Tuesday, July 26, 2011


Did I get your attention? Even though everyone knows sexual assault is a touchy topic, I bet some of you wouldn't have bothered to look twice at this article, if it wasn't for the absolutely stunning April Rose gracing the front (well okay, ONLY) page. And hey, there's nothing wrong with that. April Rose is using her beauty and brains for the greater good: to raise awareness for women and children everywhere about the strengths and weaknesses of sexual predators. She understands that her sex appeal is empowering; it influences others to listen and come forward about first-hand information or experience dealing with sex offenders. Saying that, she would definitely disagree with that police officer who told students at York University that if they didn't dress like "sluts" (in other words, like sexy, comfortable women free to wear what they want), they wouldn't be raped or touched inappropriately (hence resulting in the news-breaking Slut Walk). April would definitely reinforce the FACT that victims are NEVER to blame, and that there's so much MORE to the way we dress or the way we take home.And it's not even about what we wear; to these men, abuse is all about what's going on UP there and not necessarily what's going on DOWN there). Abuse is about power, not sex.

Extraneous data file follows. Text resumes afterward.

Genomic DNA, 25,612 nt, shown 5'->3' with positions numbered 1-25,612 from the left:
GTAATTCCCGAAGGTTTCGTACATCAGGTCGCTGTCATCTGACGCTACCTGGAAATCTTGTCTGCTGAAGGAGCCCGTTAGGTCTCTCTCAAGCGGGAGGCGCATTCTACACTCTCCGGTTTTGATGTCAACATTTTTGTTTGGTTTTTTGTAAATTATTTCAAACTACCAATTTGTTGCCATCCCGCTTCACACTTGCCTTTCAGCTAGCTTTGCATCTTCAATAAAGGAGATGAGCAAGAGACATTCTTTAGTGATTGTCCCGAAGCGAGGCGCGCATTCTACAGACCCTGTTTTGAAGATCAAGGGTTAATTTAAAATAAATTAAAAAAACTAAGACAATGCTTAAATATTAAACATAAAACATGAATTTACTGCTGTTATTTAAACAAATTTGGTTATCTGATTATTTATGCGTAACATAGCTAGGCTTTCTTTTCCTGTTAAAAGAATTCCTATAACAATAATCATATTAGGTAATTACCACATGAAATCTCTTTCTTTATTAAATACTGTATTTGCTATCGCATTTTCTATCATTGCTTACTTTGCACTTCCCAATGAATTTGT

Before she became Maxim Hometown Hottie in 2008 and Maxim Canada cover girl in the inaugural Spring/Summer 2011 issue, April was employed as an art director, photo editor, talent recruiter, and certified Sexual Assault Medical Counselor on call for victims in 14 Chicago ER’s. Yeah, she knows what she's talking about. Here, in our exclusive interview, April Rose discusses her expert knowledge on how to beat sexual assault as individuals and a whole.